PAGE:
Is DraftKings More Like Online Gambling or the Stock Market?
online gambling daily fantasy sports world has been rocked by recent allegations that can only be described as something akin to insider trading.
It all started last week when DailyFantasySportsReport.com reported DraftKings employee Ethan Haskell released internal information that could help fantasy football players. After the release of the information, Haskell went on to win $350,000 in a game organized by the the company’s main competitor, FanDuel, though it is unclear if he used the leaked information to his advantage.
DFSR later revealed in a follow up post that FanDuel employee Matthew Boccio, a “player pricing expert at FanDuel,” is killing it as a player on DraftKings when he is off the clock at his main job. DFSR said in its postings that it reported on Boccio and Haskell to point out that insiders at both companies are winning at their own games.
It should be noted that Boccio did not leak any information to other players like Haskell.
Why is this a big deal? Well, in the world of daily fantasy sports where everything is pretty much the same except for the names of the sites, having access to the kind of information Boccio and Haskell would give someone an unprecedented advantage over. Any little edge, like, say, internal access to player roster popularity, could be the difference between winning $10 and $1 million.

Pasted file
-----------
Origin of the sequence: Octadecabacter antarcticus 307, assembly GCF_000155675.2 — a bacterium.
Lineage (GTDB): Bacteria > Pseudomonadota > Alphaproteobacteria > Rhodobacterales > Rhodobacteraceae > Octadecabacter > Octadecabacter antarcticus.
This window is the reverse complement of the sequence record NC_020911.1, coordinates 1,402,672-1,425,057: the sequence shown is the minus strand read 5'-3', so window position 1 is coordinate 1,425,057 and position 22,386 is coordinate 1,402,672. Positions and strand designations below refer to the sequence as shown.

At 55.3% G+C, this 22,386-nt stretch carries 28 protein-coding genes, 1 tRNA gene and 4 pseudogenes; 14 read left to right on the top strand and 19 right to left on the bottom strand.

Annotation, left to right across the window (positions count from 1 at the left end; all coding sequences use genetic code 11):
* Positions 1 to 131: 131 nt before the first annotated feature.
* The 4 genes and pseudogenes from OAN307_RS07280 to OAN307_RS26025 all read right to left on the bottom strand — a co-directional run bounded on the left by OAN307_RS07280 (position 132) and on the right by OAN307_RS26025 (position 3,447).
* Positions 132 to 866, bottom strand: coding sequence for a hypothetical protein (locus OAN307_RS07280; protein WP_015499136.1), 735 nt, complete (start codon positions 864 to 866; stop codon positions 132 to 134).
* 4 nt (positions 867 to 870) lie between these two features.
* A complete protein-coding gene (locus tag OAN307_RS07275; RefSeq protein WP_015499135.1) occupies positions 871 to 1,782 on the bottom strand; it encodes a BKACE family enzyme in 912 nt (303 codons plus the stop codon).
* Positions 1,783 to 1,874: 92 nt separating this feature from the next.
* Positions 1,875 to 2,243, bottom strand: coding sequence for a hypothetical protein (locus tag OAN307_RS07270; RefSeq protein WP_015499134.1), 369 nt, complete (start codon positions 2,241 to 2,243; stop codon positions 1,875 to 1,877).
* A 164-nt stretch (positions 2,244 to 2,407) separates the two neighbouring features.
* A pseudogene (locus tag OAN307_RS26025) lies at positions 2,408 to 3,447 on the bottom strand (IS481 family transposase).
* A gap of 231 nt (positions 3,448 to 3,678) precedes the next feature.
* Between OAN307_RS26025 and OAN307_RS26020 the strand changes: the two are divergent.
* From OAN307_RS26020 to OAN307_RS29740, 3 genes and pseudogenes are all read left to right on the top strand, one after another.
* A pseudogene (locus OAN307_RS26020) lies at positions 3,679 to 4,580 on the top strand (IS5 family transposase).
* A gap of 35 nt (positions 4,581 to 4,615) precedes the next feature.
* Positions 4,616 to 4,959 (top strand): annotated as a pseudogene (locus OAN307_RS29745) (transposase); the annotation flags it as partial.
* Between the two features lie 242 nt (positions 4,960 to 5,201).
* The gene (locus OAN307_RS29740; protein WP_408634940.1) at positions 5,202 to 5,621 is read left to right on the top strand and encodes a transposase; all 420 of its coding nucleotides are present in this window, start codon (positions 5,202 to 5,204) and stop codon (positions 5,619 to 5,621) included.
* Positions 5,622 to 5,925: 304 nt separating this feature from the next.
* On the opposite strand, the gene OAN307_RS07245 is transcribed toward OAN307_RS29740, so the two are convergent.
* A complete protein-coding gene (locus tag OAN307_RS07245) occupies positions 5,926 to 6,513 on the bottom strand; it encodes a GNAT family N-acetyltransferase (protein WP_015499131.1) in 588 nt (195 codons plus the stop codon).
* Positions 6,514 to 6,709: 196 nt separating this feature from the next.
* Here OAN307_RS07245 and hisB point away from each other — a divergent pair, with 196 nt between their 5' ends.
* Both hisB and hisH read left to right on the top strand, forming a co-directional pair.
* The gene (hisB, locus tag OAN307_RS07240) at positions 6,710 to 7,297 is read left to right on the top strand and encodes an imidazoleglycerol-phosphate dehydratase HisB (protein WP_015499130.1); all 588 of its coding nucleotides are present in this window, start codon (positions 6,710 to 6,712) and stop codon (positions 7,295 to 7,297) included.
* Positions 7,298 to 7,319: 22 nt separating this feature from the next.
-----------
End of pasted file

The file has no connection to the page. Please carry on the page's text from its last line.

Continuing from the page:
In Tuesday’s New York Times, a spokesman for DraftKings told the Paper of Record employees for both companies are winning huge jackpots on other daily fantasy sites but that is coming to an end. After news about the recent winnings percolated around the fantasy sports world, the two sites subsequently banned employees from participating in daily fantasy sports on other sites.
Additionally, the incidents with Boccio and Haskell prompted the two companies to issue an unusual joint statement:
Nothing is more important to DraftKings and FanDuel than the integrity of the games we offer to our customers. Both companies have strong policies in place to ensure that employees do not misuse any information at their disposal and strictly limit access to company data to only those employees who require it to do their jobs. Employees with access to this data are rigorously monitored by internal fraud control teams, and we have no evidence that anyone has misused it.
However, we continue to review our internal controls to ensure they are as strong as they can be. We also plan to work with the entire fantasy sports industry on this specific issue so that fans everywhere can continue to enjoy and trust the games they love.
These incidents do not bode well for Boston-based DraftKings, a site that has caught the watchful eye of Attorney General Maura Healey. Healey, a staunch gambling opponent, has raised concerns about the company and met with their staffers. These incidents may not be illegal but they will probably set off alarm bells for state regulators like Healey who are looking to crack down on the nascent sites.
The last thing the booming daily fantasy sports industry needs is to be identified with two things regulators love to beat up on: online gambling and the perception it is a rigged for insiders.